Grinding Wheel Glazing

      Tips to minimize the problem of knife-grinding wheels loading up with metal during use. September 17, 2008

I run a Weinig Rondomat grinder with their premium blue vitrified wheel (54 grit) on M3 HSS. My wheel seems to load up or glaze over in a very short time. Are there any tricks of the trade to keep this from happening?

Forum Responses
(Solid Wood Machining Forum)
From contributor R:
Yes, there are a few things you can do. Weinig makes a Rondor stone wheel dresser just for this purpose. Dress the wheel a few times by hand with this while you're rough grinding. This will help reduce metal buildup on the wheel. Rpms should be at or around 2000 while roughing out a pattern and should be at or around 3000 when finish grinding.

From contributor S:
Make sure that your stone is not oil contaminated, and that what you are sharpening doesn't have any oil on it either. Oil causes the stone to load up with debris from grinding.

From David Rankin, forum technical advisor:
My experience with the premium blue wheel is to run a little slower on the RPM. I generally start at 1400rpm and go up to 2000 if needed. One thing to remember is the harder the knife steel, the softer the wheel needs to be. To make the wheel softer, slow it down. When a wheel is running too fast it will load quickly. Other causes of loading include incorrect grinding wheel vs the steel, plunge grinding, and over aggressive grinding. The proper coolant is also very important. Check your ratio to assure that you have proper cooling action.

From contributor A:
I would just like to add a few things to the good responses above. First, it would help to know when you are getting the loading. Is it when you are hogging or finishing? If it is when you are hogging, then increasing aggressiveness (how hard you push), increasing coolant flow, and decreasing RPM's may help. A trick I use when hogging new knives is to run the wheel into the factory edge of the steel kind of quickly, which can break the glaze usually pretty good. (Yes, your wheel can explode if you do this too hard, so be careful.) Also, try not to let your wheel slow too much from heavy hogging. If it does, let it come back up to speed before proceeding. Increasing the distance from your tool rest to the wheel a hair can help the amount of coolant that can get to the cut. This will help with loading and burning.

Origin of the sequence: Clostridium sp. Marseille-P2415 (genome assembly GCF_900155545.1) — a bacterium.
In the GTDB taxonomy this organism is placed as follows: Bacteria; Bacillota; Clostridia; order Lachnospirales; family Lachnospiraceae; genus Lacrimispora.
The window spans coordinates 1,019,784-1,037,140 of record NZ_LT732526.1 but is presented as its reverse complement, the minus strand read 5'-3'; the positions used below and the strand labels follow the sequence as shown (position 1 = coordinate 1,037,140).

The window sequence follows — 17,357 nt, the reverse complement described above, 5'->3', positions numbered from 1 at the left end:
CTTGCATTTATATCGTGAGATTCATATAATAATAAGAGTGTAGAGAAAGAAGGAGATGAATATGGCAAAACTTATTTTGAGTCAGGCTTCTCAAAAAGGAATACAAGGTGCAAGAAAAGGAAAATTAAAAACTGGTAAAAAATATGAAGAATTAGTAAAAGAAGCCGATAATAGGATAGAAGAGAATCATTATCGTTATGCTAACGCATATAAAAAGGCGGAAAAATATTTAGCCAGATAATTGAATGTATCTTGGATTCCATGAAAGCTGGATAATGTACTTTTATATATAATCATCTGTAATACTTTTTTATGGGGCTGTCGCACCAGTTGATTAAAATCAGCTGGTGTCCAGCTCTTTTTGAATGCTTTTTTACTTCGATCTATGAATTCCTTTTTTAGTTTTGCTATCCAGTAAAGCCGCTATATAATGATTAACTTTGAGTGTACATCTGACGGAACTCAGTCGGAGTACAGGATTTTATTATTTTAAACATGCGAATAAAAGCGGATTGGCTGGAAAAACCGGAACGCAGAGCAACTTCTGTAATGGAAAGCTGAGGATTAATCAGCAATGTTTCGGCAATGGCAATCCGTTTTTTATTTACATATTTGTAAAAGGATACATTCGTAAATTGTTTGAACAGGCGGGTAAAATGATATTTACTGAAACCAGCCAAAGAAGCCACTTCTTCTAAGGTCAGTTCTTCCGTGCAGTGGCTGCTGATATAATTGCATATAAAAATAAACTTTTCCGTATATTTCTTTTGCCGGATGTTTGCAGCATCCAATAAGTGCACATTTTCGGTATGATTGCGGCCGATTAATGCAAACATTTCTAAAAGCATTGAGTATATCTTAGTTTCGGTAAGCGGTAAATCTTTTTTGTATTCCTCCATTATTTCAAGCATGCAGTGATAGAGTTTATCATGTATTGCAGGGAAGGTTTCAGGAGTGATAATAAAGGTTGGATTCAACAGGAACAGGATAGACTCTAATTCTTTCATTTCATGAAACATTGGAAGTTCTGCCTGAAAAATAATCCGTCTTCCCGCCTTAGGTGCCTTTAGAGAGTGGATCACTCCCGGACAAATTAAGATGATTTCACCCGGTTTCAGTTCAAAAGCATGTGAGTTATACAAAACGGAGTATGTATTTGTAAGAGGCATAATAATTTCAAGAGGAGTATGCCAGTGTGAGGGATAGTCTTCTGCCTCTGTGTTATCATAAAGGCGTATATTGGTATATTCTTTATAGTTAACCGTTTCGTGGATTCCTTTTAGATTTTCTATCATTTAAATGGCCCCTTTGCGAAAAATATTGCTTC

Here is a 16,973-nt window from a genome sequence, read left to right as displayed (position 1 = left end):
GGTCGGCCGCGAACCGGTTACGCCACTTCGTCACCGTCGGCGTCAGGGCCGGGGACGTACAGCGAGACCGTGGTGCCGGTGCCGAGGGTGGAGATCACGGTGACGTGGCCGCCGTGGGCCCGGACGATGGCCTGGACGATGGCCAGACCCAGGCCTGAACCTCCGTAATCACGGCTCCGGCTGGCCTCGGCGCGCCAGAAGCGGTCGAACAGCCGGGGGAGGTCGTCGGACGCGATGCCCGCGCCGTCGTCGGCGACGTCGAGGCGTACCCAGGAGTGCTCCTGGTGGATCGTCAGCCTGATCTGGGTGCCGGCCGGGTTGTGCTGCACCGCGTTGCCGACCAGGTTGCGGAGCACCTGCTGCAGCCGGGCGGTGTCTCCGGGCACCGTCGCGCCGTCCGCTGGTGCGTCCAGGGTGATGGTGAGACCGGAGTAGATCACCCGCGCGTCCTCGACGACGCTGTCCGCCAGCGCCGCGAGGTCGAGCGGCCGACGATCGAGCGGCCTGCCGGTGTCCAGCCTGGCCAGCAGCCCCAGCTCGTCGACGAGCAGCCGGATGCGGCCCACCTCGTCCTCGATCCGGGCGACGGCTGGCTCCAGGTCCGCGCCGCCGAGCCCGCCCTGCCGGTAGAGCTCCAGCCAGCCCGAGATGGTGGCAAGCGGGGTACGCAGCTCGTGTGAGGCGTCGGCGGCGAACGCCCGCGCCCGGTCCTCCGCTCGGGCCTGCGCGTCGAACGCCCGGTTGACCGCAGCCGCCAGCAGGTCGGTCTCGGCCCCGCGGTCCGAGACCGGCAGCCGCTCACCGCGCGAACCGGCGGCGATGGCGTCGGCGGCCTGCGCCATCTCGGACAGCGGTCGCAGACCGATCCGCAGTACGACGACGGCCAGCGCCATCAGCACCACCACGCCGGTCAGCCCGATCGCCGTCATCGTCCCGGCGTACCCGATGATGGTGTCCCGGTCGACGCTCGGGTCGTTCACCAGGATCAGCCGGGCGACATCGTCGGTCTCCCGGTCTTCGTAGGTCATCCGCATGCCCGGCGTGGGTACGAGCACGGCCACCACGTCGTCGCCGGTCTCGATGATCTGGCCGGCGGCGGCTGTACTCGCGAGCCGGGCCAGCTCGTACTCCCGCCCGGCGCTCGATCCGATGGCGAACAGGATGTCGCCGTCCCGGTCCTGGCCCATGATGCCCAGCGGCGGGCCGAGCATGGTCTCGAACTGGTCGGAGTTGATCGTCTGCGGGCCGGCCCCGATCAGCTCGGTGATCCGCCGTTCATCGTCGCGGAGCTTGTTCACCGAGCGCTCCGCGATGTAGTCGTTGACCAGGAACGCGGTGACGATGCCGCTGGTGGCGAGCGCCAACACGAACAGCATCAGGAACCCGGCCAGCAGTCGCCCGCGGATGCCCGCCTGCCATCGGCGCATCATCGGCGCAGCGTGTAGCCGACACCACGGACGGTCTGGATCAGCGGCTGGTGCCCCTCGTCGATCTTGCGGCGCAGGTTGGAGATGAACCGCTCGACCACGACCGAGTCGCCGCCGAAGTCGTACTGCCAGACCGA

If it is loading while finishing, this might just be relatively normal for a vitrified wheel, especially with some of the harder steels out there today. If I have more than about a 5" flat to finely finish, I will usually switch to a CBN (Borazon) wheel. Also grinding wheels will vary from batch to batch from all suppliers. You may have just gotten a very hard batch.

From contributor J:
Just a little tip. When your diamond dresser gets to the point where it needs replacing, keep it. You can do a quick un-glaze with that, without altering the shape of your wheel.

From contributor T:
I like the ceramic grinding wheels. They seem to do a better all-around job with little buildup, but you must find the sweet spot of speed, proper technique, and operator comfort or experience, whichever you want to call it. I have seen some of the best cutting knives ground with the wrong or worst looking wheels we could find. Granted they all do not turn out that way all the time, but I think it's got a lot to do with the operator(s).

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